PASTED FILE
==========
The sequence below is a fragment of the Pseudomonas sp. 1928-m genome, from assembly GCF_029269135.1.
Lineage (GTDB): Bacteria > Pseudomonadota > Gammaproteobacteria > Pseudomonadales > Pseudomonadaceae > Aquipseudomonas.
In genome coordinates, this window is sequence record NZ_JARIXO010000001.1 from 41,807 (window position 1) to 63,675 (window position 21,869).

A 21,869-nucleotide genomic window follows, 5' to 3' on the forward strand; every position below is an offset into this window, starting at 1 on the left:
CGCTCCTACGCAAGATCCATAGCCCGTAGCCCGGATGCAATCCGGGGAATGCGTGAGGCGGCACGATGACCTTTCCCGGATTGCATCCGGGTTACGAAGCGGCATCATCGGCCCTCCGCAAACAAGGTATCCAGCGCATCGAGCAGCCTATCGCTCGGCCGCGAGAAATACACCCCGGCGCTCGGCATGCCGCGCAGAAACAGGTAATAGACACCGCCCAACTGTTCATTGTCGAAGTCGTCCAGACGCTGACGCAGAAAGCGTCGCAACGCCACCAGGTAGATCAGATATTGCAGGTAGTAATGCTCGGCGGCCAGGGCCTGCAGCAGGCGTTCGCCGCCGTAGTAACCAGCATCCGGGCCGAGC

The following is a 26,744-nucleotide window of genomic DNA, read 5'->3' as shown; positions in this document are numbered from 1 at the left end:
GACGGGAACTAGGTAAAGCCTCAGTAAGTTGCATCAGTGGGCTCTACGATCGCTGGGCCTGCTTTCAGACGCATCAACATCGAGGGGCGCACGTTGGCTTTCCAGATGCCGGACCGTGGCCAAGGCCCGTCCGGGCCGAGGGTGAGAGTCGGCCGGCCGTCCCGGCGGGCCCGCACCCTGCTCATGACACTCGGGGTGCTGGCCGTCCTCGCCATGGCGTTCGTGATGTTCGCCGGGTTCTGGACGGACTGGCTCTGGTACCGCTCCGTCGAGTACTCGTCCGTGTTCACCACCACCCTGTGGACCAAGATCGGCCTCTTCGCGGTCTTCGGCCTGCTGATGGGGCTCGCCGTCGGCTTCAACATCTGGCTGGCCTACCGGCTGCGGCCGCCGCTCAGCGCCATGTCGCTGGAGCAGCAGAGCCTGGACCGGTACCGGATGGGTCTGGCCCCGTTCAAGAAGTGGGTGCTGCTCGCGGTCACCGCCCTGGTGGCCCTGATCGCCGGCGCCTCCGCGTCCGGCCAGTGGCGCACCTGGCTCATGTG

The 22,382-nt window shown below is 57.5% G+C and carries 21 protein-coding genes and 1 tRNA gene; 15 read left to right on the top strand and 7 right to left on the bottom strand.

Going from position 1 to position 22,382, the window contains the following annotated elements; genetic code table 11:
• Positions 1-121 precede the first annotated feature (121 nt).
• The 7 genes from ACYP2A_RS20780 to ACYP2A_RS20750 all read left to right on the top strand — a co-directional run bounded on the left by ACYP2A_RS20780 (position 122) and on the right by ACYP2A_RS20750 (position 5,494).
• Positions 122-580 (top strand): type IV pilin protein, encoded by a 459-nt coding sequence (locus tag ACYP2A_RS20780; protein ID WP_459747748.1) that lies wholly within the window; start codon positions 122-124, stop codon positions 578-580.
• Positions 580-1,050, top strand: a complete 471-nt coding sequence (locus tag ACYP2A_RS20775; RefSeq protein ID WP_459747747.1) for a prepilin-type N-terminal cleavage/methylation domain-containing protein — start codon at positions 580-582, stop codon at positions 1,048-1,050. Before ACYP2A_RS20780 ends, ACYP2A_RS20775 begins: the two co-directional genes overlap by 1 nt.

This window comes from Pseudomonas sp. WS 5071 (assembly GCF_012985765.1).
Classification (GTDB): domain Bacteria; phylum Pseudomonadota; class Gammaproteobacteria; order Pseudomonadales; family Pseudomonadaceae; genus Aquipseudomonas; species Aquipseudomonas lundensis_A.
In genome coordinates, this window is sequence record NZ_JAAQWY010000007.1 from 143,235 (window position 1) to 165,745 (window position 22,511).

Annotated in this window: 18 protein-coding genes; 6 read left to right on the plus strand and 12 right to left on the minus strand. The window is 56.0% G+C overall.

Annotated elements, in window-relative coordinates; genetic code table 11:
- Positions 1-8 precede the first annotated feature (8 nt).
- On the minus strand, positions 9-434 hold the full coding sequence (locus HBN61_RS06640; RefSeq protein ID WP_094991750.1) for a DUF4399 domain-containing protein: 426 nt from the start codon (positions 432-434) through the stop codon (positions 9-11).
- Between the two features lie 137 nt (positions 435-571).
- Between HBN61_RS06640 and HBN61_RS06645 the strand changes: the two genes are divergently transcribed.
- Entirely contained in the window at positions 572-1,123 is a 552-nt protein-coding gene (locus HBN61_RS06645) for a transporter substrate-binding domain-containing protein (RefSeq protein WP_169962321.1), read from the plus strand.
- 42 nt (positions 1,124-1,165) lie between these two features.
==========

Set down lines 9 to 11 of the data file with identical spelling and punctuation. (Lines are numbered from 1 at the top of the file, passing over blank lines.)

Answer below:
Going from position 1 to position 22,382, the window contains the following annotated elements; genetic code table 11:
• Positions 1-121 precede the first annotated feature (121 nt).
• The 7 genes from ACYP2A_RS20780 to ACYP2A_RS20750 all read left to right on the top strand — a co-directional run bounded on the left by ACYP2A_RS20780 (position 122) and on the right by ACYP2A_RS20750 (position 5,494).